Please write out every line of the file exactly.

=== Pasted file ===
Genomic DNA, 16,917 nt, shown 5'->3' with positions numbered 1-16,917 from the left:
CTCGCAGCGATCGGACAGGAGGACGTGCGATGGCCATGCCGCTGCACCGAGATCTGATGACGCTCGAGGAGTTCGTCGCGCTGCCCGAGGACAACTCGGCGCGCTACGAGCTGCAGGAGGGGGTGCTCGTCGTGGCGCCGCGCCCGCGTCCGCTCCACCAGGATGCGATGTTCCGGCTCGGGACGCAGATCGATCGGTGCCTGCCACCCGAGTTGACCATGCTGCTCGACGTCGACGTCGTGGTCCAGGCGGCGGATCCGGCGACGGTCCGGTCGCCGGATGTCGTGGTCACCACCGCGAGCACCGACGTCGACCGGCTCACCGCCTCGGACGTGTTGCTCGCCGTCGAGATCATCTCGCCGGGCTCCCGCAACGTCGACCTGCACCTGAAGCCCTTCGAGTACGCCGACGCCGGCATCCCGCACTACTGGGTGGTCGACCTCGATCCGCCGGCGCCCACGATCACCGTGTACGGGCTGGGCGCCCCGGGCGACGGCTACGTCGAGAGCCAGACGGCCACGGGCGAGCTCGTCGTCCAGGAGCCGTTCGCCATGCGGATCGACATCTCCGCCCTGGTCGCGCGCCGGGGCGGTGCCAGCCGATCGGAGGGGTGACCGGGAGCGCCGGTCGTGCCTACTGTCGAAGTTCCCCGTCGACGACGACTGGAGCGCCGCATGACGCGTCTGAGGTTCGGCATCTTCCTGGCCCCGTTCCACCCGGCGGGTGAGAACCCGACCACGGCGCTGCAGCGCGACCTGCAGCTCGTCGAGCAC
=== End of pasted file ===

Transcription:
Genomic DNA, 16,917 nt, shown 5'->3' with positions numbered 1-16,917 from the left:
CTCGCAGCGATCGGACAGGAGGACGTGCGATGGCCATGCCGCTGCACCGAGATCTGATGACGCTCGAGGAGTTCGTCGCGCTGCCCGAGGACAACTCGGCGCGCTACGAGCTGCAGGAGGGGGTGCTCGTCGTGGCGCCGCGCCCGCGTCCGCTCCACCAGGATGCGATGTTCCGGCTCGGGACGCAGATCGATCGGTGCCTGCCACCCGAGTTGACCATGCTGCTCGACGTCGACGTCGTGGTCCAGGCGGCGGATCCGGCGACGGTCCGGTCGCCGGATGTCGTGGTCACCACCGCGAGCACCGACGTCGACCGGCTCACCGCCTCGGACGTGTTGCTCGCCGTCGAGATCATCTCGCCGGGCTCCCGCAACGTCGACCTGCACCTGAAGCCCTTCGAGTACGCCGACGCCGGCATCCCGCACTACTGGGTGGTCGACCTCGATCCGCCGGCGCCCACGATCACCGTGTACGGGCTGGGCGCCCCGGGCGACGGCTACGTCGAGAGCCAGACGGCCACGGGCGAGCTCGTCGTCCAGGAGCCGTTCGCCATGCGGATCGACATCTCCGCCCTGGTCGCGCGCCGGGGCGGTGCCAGCCGATCGGAGGGGTGACCGGGAGCGCCGGTCGTGCCTACTGTCGAAGTTCCCCGTCGACGACGACTGGAGCGCCGCATGACGCGTCTGAGGTTCGGCATCTTCCTGGCCCCGTTCCACCCGGCGGGTGAGAACCCGACCACGGCGCTGCAGCGCGACCTGCAGCTCGTCGAGCAC